Freedom to stop doing a boss's bidding and become destitute and a social outcast is not freedom at all. It is compulsion. Moreover, the fact they we offer ourselves for jobs does not mean that we shall always get them or keep them. We live the whole of our adult lives under this pressure, this insecurity.
But surely the present system provides steadily rising living standards for most people?
This ignores that the insecurity is made far worse by the fact that, periodically and inevitably, the spiral process of reinvesting profits to make yet more profits overreaches itself — the productivity of factories and farms cannot be increased fast enough to keep ahead of the increased demand for profit.
Throughout the economy, profit ceases to be sufficient to expand production and then, as has happened throughout the last two centuries and is happening now, we have what is called a recession /slump /depression/ crisis. Then wage and salary earners are thrown out of work, production is cut back; companies and individuals go bankrupt in their thousands; many of those with mortgage or hire purchase debts are unable to maintain their payments and have their homes and belongings repossessed.
Millions are prevented from working at all, while those still in work are often driven to the point of exhaustion every day. If production were cut back because people did not want or need the goods and services, that would make some sense, but that is far from being the ease. Production is cut (and must be cut in this economic system, regardless of whether people need the food or medicines or whatever) because production has ceased to be profitable.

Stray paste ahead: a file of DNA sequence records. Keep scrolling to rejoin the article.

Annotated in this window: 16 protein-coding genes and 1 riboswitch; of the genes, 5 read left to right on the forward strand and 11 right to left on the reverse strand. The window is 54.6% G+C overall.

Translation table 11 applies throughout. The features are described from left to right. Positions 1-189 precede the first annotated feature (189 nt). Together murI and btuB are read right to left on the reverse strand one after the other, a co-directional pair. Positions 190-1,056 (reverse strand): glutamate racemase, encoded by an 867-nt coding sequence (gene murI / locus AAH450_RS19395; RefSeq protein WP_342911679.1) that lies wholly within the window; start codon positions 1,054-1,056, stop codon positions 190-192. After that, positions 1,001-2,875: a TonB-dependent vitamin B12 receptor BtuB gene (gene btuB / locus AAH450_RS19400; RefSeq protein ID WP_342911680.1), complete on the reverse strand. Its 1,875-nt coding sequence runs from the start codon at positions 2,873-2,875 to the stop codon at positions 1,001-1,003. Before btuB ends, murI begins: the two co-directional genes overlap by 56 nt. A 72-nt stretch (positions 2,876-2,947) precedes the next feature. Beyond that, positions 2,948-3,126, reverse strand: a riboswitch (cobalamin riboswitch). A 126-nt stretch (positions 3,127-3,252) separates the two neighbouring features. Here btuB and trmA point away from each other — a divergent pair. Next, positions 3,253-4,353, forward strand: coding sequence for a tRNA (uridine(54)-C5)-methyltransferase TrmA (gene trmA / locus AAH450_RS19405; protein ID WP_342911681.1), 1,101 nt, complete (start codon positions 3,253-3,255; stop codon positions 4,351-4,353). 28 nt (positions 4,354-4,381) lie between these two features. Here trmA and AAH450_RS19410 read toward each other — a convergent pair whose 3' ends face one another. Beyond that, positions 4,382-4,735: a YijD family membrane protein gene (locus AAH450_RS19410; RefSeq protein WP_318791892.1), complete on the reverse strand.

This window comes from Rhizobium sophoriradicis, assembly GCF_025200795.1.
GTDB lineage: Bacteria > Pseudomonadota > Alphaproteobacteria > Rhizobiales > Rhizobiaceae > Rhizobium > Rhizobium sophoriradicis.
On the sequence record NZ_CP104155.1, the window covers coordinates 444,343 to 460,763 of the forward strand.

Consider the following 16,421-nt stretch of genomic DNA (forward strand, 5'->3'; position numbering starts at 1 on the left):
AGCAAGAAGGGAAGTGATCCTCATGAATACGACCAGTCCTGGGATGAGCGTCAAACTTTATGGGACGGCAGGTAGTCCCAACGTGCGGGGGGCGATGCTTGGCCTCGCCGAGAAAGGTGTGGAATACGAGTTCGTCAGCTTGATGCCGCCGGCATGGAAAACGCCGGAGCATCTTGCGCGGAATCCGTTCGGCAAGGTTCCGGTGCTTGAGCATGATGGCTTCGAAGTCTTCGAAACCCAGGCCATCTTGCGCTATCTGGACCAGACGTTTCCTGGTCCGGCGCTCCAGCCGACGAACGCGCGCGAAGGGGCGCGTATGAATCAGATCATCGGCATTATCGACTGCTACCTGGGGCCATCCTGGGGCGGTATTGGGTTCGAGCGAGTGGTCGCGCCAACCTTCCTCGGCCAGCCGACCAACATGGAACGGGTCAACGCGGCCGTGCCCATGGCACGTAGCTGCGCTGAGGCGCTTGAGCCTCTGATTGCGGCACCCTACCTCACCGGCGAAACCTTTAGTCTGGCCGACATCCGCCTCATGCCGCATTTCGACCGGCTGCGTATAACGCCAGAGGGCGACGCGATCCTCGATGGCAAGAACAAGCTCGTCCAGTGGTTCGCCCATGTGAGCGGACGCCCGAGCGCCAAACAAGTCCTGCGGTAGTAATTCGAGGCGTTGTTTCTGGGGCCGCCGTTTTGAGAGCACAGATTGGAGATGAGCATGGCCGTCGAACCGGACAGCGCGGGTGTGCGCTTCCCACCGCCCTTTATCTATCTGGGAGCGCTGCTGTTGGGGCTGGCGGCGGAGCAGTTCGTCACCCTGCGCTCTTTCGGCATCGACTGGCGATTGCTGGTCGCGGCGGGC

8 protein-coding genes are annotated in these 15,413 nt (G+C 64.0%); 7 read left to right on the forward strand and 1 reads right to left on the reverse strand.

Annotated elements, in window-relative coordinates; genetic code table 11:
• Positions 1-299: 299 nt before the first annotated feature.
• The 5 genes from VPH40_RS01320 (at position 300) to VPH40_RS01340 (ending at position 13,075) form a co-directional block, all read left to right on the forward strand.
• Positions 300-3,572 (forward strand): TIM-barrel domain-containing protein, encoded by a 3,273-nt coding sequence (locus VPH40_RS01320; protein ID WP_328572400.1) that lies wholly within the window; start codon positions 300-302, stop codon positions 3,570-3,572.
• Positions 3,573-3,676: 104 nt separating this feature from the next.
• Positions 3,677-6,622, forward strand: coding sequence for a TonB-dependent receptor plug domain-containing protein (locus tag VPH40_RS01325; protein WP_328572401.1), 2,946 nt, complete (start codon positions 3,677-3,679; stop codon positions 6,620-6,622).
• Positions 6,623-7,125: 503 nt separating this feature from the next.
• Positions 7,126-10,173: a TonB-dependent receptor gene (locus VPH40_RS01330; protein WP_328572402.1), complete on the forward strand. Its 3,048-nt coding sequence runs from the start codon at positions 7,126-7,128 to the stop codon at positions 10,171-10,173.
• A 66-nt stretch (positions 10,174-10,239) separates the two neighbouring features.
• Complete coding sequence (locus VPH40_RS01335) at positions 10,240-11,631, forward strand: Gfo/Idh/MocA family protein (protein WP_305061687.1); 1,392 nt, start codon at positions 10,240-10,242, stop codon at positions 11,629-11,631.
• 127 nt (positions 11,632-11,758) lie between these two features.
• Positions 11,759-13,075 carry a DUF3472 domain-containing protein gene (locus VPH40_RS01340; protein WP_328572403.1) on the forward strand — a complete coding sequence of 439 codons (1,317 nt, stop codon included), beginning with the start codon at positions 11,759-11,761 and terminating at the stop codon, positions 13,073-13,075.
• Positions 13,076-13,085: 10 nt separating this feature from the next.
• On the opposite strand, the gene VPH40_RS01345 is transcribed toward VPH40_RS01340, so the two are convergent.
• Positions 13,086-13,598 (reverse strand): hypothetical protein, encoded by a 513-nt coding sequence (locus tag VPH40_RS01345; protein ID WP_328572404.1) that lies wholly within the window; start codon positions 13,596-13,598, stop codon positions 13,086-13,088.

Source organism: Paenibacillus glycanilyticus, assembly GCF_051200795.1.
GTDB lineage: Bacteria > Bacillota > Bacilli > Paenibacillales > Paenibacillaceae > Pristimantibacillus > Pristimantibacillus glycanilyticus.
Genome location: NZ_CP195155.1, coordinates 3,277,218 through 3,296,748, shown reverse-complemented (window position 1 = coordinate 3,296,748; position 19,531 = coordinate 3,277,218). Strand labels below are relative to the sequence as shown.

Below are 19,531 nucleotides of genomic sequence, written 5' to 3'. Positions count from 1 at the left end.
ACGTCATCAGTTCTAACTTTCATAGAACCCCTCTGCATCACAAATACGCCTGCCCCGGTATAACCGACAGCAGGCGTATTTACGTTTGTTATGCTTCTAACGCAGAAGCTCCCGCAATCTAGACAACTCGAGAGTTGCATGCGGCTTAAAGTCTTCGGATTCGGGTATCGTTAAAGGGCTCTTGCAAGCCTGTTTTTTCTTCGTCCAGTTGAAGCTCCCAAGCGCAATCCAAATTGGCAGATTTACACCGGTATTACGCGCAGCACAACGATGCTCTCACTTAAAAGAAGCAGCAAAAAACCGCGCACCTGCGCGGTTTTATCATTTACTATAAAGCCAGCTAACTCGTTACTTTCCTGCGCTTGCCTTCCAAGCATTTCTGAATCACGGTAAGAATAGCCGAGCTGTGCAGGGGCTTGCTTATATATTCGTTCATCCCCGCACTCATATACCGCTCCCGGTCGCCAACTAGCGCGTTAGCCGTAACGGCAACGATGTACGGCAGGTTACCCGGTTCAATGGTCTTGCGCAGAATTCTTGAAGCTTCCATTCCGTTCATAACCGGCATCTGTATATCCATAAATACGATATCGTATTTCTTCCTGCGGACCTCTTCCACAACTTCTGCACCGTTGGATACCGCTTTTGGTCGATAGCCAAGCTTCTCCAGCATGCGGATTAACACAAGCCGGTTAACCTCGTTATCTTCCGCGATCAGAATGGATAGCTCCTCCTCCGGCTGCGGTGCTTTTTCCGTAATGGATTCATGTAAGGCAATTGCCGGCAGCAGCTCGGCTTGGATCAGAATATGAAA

But if state control of the economy is not the answer, what is?
We agree that attempts at state control or interference in this process usually makes it worse, as has happened in Russia and the Eastern Bloc. But, left to itself, the economic system has become hopelessly inadequate for what should be a modern, highly developed, global society.
It's like an old steam tram carried over into the age of supersonic flight. People still resist the increasing pressure to make a radical change in society, but socialists believe that until that change is made, symptoms of the incongruity will get worse; the increase in crime, the decay of inner cities, the degradation of the environment, the impoverishment of Third World countries, the recurrence of famines and disease outbreaks, the outbreaks of armed conflicts around the world, the increase in the power of states and the harshness of their regimes.
Although there is nearly always state involvement, underlying all these are economic causes. They can only be improved when we decide to dispense with economics altogether and take full social control of our production and distribution. And that will be socialism.